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Personal Injury Law Journal: March 2015

Bill Braithwaite highlights the major trends in personal injury law that have drawn his interest in the last year, as well as the importance of practical case experience

It’s always interesting for me to look back and see what caught my attention in the area of personal injury law over the last few years. Last year I wrote on many topics; here is a selection.

Anna Macey considers a recent case which highlights the importance of statutory interpretation

A child (CP) was born with Foetal Alcohol Spectrum Disorder (FASD), as a consequence of her mother’s excessive drinking during pregnancy. The local authority caring for her sought to gain compensation on her behalf from the Criminal Injuries Compensation Authority. The Court of Appeal had to determine if CP was entitled to compensation, which in turn depended on whether her mother had committed a crime of violence, as required by the CICA scheme.

Paul Jones reviews the attempts that have been made to give guidance on proportionality in costs judgments

In 1667, the English poet John Milton published Paradise Lost, a poem narrating the ultimate battle between good and evil. In addition to any parallels one may choose to draw between this epic struggle and modern day personal injury litigation, it contains the familiar aphorism, ‘Easy is the descent into Hell, for it is paved with good intentions’ and one could certainly apply that sentiment to one of the central tenets of modern day litigation, proportionality.

Causation; multi-defendants; asbestos

The High Court ruled on the principles of causation to be applied to a multi-defendant case of asbestos-induced lung cancer. Mr Justice Jay decided that the modified Fairchild test of causation applied to lung cancer cases and that employers were liable only to extent of the risk created.

Julian Matthews discusses two recent cases which illustrate the potentially far reaching consequences of the rules of causation of damage

The ‘egg shell skull rule’, under which a tortfeasor must take their victim as they find them and is liable for all of the consequences of negligence, is very familiar to all lawyers, but often forgotten when arguing about the extent of a defendant’s liability. No defendant, however negligent, regards it as fair that the compensation payable will be assessed by reference not only to the direct and immediate consequences of their breach of duty, but will also include compensation for damage, deficits or disadvantages for which they have no responsibility at all. The courts have, over many years, wrestled with this issue, and the results have not been wholly consistent. In my last article I considered this in the context of the doctrine of ‘material contribution’ as it applies to primary causation. Thus, in relation to industrial injuries such as noise induced deafness, the defendant is only liable for such part of the injury as related to the noise exposure for which he was responsible on a time/dose basis: Thompson v Smiths Ship Repairers (North Shields) Ltd [1984]. A similar approach was adopted in relation to asbestosis: Holtby v Brigham & Cowan (Hull) Ltd [2000]. Where, however, an injury is deemed to be indivisible, and incapable of apportionment, material contribution applies, and the claimant is entitled to recover for the whole of their loss, which necessarily includes injury that may well have caused by others, or by environmental factors, for which the defendant could have no responsibility: Wardlaw v Bonnington Castings [1956], and McGhee v National Coal Board [1972].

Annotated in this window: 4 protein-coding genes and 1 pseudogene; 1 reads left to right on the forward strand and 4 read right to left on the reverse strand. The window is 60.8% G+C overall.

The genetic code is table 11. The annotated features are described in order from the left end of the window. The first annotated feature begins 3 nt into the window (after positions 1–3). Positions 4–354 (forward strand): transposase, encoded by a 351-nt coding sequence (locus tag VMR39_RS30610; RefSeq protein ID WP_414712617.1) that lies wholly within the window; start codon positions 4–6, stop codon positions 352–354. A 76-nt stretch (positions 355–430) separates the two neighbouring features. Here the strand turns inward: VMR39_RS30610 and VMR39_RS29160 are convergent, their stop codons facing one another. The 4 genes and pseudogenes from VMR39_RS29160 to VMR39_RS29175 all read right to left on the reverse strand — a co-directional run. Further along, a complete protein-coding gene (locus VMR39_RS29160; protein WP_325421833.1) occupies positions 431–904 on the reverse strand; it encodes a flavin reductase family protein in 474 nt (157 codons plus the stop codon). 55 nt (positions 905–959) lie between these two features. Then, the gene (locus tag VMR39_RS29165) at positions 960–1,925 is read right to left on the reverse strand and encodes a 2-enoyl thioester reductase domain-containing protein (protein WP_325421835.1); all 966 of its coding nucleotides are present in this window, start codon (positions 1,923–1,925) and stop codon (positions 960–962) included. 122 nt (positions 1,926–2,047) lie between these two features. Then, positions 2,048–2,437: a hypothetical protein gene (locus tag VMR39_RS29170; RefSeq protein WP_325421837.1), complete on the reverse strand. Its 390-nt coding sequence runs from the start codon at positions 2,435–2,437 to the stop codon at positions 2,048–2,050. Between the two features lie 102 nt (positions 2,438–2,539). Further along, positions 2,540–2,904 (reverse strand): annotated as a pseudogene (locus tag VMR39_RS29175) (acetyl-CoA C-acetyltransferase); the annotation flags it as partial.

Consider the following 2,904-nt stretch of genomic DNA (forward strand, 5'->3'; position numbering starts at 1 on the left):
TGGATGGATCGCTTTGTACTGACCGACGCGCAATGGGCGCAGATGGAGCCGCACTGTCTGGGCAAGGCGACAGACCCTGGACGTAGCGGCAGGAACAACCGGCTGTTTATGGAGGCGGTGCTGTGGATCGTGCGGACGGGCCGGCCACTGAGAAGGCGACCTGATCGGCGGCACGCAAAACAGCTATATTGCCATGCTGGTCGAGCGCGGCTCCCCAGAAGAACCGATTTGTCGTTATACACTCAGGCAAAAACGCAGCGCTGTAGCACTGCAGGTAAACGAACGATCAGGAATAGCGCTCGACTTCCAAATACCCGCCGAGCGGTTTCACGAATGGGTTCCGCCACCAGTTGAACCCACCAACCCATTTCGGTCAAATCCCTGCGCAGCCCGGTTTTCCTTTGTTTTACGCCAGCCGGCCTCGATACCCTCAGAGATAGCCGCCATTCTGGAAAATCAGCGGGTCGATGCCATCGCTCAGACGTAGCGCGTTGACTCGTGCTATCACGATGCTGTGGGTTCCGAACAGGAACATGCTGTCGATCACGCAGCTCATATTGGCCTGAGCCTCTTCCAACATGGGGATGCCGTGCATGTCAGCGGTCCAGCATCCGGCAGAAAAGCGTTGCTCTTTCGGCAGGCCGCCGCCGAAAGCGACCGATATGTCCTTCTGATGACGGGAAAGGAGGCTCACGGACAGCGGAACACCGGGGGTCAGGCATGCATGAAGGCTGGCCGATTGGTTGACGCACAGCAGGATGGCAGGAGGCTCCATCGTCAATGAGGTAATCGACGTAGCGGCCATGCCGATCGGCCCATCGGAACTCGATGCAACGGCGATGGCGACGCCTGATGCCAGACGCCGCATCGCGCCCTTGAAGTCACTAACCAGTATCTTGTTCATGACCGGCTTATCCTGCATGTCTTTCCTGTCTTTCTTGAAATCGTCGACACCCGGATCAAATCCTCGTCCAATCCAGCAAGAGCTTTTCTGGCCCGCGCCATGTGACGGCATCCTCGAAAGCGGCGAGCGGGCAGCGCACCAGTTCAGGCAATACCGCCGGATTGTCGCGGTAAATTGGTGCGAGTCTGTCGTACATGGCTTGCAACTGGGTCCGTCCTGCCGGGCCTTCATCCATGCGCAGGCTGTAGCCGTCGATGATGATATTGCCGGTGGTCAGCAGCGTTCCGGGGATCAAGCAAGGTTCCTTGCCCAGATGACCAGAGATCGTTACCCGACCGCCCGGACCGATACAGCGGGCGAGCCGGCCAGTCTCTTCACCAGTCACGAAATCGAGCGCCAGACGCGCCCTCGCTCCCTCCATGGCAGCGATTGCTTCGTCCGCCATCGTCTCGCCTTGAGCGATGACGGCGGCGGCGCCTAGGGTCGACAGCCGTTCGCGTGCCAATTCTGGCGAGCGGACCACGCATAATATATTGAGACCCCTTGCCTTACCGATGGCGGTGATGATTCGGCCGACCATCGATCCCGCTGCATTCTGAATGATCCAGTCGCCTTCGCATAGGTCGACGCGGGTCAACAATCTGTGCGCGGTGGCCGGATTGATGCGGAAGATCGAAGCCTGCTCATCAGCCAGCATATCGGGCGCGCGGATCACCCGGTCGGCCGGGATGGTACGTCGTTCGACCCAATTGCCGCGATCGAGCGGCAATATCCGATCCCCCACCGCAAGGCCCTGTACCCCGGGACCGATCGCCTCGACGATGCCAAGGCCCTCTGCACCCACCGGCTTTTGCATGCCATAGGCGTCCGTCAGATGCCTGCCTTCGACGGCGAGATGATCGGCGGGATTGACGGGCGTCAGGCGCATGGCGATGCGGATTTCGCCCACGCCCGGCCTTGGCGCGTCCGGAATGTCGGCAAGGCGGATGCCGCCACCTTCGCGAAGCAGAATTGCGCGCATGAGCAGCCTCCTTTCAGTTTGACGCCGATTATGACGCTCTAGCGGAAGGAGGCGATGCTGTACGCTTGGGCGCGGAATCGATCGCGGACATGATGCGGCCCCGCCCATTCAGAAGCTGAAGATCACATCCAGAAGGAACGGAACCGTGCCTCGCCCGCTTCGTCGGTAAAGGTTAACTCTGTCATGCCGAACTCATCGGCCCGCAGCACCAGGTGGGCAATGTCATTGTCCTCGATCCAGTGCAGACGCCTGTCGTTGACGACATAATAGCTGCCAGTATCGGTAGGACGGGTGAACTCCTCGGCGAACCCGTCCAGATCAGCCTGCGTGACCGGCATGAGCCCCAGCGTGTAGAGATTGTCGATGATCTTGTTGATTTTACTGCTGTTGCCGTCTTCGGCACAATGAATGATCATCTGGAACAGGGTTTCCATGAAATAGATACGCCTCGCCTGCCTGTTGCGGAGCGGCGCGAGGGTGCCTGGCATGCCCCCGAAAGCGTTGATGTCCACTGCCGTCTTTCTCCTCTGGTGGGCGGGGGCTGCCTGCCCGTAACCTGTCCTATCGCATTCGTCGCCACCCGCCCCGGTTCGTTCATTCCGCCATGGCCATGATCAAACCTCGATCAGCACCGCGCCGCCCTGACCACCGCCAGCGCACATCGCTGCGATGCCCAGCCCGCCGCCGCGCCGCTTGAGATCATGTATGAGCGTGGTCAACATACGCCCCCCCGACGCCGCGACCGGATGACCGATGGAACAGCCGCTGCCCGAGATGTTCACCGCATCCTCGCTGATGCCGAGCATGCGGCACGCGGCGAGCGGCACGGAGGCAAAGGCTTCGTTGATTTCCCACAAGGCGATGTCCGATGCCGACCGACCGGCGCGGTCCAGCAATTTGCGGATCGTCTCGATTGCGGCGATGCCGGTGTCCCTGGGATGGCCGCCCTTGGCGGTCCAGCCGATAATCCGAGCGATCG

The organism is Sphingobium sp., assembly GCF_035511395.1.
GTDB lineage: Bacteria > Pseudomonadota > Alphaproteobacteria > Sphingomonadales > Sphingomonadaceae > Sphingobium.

Stephanie Prior examines the latest changes to the Civil Procedure Rules

The Civil Procedure Rules came into force in 1999 and apply to all cases after 26 April 1999. These rules replaced the Rules of the Supreme Court and the County Court Rules.

Tim Trotman outlines the effect of the Enterprise and Regulatory Reform Act 2013 on personal injury litigation

Where a breach occurred before 1 October 2013, regulations introduced under the Health and Safety at Work Act 1974 (HSWA 1974) give rise to civil liability for injuries under s47(2) (breach of a duty imposed by health and safety regulations shall so far as it causes damage be actionable except in so far as the regulations provide otherwise.). A report by Professor Lofstedt of November 2011 did not recommend radical change to the regulatory scene for health and safety at work. However the present administration begged to differ and s47(2) of HSWA 1974 was amended by s69(3) of the Enterprise and Regulatory Reform Act 2013 (ERRA 2013) so as to read: